Monday, April 18, 2016

Return to Vietnam

 I used to have nightmares about being back in Vietnam. I’d wake up in a sweat, my heart jumping out of my chest. Frightening thoughts and feelings would haunt me for the rest of the day.
 It’s been almost fifty years since my “tour of duty” in Vietnam and it was time to return. Katie and I spent fifteen days traveling by bus, train and plane from Saigon (Ho Chi Minh City) to Hanoi.  We got back to Singapore just the other night and Peter asked me, “How was your trip?”  I answered, “It was heaven and it was hell”, kind of like the first time.

The country has changed, and yet it hasn’t, the biggest change being, no war. Every moment we were there, I was thankful for that. In 1967-68, I had an intense desire to experience this beautiful country and culture sans war. In the midst of that conflict, my heart opened to the Vietnamese people and as I discovered, it never closed.

It’s strange, all these years the Vietnam War has been foremost in my consciousness, as if it were still going on, but as we traveled around the country, I saw very little evidence that a decade of American presence ever happened. Over sixty percent of the population was born after the war ended. People forty years old and younger are the first generation to experience life without war and foreign domination since the French colonial times, which began in the late 1800s.  

Vietnam is a country on the rise. From the end of the war until 1986, the
government basically stuck to the hardline communist approach concerning their people and economy. In 1986 they adopted the Doi Moi policy, which allowed free enterprise and opened the country to more trade with the rest of the world. Almost immediately the economy took off and Vietnam has been steadily modernizing ever since. In 1994 the trade embargo was lifted by President Clinton.  In 1998 they joined APEC and now have free trade agreements with much of the rest of the world. Vietnam has a literacy rate of 92.8% and this year it is the world’s second largest rice producer. It seems only a matter of time until Vietnam becomes a major economic success. The people are eager and more than ready to enter the modern world and raise their standard of living.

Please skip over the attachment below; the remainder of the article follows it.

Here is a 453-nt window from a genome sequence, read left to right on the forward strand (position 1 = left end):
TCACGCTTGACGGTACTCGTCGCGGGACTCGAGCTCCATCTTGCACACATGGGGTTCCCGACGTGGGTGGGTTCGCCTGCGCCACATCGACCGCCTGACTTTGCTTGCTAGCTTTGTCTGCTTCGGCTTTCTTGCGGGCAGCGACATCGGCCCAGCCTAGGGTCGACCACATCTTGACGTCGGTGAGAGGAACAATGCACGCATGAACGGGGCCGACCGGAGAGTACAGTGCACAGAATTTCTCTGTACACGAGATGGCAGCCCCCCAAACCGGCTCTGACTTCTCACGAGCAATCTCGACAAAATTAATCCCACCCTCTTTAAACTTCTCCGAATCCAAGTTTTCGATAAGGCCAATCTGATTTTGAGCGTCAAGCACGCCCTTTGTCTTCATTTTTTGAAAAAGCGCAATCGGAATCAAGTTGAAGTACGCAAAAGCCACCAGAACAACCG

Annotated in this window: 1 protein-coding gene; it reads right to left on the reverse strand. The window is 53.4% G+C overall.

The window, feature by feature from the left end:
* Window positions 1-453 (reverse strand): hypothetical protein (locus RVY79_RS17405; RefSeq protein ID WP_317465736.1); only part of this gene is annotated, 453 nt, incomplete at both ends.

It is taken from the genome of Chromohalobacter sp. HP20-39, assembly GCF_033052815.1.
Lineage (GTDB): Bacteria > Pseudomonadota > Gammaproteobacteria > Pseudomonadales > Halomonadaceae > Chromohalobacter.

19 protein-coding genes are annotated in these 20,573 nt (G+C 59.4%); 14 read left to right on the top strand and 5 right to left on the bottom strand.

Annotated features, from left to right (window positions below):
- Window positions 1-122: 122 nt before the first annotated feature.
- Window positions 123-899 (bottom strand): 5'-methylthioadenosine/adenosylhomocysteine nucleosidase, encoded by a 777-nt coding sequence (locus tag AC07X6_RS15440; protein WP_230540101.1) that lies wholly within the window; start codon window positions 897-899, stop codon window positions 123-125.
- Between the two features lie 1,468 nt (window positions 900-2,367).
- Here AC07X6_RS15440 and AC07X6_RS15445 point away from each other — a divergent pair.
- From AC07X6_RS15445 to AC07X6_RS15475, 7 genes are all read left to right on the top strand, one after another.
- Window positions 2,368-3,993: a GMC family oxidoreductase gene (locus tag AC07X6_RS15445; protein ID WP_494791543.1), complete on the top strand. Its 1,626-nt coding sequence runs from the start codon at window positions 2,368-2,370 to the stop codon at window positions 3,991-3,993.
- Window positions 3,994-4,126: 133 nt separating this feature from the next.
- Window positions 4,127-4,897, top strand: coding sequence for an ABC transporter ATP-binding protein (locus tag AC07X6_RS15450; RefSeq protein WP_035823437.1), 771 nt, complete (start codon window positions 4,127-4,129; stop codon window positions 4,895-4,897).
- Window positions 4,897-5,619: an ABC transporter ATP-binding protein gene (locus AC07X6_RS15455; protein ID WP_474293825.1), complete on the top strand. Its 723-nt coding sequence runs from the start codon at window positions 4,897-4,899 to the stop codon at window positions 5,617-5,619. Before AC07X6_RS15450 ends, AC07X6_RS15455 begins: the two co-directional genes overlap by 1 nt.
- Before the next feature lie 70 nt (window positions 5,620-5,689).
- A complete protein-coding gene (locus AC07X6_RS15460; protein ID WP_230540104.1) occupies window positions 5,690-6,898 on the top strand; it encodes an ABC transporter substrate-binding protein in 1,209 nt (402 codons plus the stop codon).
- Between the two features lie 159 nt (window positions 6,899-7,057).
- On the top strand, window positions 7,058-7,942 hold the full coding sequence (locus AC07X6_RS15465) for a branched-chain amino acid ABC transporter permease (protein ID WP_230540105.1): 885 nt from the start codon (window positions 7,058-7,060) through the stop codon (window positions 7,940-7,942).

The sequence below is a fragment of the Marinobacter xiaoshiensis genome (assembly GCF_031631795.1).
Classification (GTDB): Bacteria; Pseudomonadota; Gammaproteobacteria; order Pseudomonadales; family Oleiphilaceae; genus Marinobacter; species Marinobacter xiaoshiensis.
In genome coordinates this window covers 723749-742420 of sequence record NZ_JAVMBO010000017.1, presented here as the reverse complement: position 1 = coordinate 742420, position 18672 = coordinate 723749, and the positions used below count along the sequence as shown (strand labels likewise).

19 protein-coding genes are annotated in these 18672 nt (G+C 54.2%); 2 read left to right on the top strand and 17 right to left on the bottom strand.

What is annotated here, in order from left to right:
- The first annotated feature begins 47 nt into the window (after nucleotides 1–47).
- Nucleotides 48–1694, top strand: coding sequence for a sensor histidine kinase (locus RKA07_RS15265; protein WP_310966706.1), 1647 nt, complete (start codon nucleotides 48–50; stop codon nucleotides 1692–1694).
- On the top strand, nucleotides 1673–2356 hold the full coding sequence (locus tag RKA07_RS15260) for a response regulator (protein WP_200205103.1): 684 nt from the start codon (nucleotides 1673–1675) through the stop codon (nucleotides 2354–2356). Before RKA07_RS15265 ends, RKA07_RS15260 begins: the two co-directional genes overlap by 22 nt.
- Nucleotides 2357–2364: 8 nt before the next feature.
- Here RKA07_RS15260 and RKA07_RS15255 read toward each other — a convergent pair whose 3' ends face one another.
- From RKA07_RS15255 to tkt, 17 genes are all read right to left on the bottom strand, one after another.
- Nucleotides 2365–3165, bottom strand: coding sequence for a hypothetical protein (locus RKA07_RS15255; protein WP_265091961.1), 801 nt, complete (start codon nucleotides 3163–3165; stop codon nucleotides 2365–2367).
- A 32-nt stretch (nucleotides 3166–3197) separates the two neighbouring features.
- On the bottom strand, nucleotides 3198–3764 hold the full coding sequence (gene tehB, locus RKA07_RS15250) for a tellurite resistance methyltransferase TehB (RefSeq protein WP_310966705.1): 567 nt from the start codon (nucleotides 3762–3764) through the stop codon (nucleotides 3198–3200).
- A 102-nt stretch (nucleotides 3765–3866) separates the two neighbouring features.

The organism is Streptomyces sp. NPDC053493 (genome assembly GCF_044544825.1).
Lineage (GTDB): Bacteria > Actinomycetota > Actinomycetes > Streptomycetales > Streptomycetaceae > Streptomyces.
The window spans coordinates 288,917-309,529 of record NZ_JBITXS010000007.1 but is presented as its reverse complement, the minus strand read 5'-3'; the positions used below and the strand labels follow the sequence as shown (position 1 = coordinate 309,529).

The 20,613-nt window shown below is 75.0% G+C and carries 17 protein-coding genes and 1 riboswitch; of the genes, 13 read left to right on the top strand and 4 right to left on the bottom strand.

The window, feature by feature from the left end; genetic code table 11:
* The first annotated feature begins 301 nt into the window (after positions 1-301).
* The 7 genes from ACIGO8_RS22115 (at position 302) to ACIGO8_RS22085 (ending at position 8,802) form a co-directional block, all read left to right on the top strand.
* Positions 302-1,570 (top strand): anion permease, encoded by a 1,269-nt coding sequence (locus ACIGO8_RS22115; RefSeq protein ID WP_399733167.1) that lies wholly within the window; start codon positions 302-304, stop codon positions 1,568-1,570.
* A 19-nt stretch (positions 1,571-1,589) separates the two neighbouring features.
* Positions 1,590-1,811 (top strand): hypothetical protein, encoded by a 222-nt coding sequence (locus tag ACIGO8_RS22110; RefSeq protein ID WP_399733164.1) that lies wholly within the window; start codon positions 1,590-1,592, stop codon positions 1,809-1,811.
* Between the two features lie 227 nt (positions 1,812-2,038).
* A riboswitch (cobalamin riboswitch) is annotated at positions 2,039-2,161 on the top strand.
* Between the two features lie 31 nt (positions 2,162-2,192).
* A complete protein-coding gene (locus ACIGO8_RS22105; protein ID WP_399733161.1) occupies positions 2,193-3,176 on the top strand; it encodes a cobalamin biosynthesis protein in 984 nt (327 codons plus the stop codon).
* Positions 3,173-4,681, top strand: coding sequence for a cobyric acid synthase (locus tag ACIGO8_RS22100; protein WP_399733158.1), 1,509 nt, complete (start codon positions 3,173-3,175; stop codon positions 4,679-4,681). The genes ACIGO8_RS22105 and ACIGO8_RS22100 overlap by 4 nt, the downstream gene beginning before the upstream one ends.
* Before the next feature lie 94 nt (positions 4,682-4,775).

I hate to express this thought, but if America had never gotten involved in the Vietnam struggle to begin with, the country would be farther along in their development. That of course would mean all the suffering and death on both sides need not have happened, which is hard for a veteran to acknowledge.  If I think about it too hard, it makes me feel sick. I should adapt the Vietnamese tendency to not look to the past, but toward the bright future. I hope future generations of Americans learn from the mistakes of our time.
I plan to write more blog posts about our experiences and the various places we visited, but here is a summary of our trip.

We flew into Ho Chi Minh City....

Then we took a sleeper bus to the beach town of Mui Ne.... 

From there we took another sleeper bus to Phan Rang. The bus driver had an inordinate amount of gas and he farted, belched and talked on his cell phone for the entire trip, all the while blowing the horn and weaving in and out of traffic.  


In Phan Rang we stayed in a resort and visited my friend Tuat and his family ....

From Phan Rang we took an all night train(the cockroach express) to Danang....

Then a local bus took us to the ancient city of Hoi An....

From Hoi An we boarded the “bus from hell”(there will be an entire blog post on this bus ride) to Hue....

From Hue we flew to Hanoi and caught a plane back to Singapore.
We are happy to be back in the world of potable water, sidewalks and crosswalks where the traffic actually stops and allows us to cross the street.





  1. Good blog, Mike. Some difficult memories and difficult conclusions. I especially like the bit about looking to the future. John

  2. I felt relief at your noticing that the war is not still going on. I see how the mind can be stuck in the experience until it sees the evidence that things have changed.

  3. that reunion photo with Tuat is special. I hope to hear about what you two shared. ... and of course more about the farting bus driver. Ah, the memories.

  4. Thank you for sharing your trip and some of your thoughts, Mike.

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